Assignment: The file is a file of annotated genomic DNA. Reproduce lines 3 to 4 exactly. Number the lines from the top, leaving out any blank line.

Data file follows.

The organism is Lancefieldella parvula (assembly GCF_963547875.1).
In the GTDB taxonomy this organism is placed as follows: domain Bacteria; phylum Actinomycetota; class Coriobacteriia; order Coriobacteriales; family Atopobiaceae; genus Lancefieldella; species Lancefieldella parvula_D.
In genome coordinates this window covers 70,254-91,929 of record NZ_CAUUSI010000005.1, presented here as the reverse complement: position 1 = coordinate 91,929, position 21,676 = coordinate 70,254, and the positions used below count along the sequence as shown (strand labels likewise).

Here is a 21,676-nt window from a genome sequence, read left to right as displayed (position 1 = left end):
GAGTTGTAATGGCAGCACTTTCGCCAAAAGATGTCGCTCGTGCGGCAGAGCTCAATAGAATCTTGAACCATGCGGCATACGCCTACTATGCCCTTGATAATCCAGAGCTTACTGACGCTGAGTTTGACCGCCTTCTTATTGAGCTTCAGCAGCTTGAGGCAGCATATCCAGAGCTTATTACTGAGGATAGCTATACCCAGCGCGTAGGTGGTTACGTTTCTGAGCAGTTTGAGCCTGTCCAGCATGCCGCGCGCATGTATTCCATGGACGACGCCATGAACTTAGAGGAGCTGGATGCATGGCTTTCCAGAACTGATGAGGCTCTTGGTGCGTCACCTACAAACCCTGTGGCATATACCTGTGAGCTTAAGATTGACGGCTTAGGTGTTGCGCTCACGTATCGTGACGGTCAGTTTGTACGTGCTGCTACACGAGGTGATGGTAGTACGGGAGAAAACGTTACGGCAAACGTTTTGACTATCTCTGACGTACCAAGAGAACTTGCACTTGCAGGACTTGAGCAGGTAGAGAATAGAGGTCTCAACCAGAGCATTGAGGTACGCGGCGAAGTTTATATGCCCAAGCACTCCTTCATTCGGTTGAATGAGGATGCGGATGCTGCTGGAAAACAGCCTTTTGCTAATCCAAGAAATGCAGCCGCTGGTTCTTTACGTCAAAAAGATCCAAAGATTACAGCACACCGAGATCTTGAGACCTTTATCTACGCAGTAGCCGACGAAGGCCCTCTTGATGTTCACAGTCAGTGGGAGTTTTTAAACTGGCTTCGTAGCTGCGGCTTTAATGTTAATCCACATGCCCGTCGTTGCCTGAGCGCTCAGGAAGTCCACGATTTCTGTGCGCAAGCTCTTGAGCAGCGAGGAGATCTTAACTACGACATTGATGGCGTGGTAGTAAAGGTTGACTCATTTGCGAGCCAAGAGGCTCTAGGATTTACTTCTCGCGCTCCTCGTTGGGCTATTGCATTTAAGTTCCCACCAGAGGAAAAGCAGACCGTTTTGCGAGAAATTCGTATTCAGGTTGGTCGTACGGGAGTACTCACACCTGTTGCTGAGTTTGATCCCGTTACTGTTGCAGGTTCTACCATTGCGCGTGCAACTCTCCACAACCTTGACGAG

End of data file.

In genome coordinates this window covers 70,254-91,929 of record NZ_CAUUSI010000005.1, presented here as the reverse complement: position 1 = coordinate 91,929, position 21,676 = coordinate 70,254, and the positions used below count along the sequence as shown (strand labels likewise).

Here is a 21,676-nt window from a genome sequence, read left to right as displayed (position 1 = left end):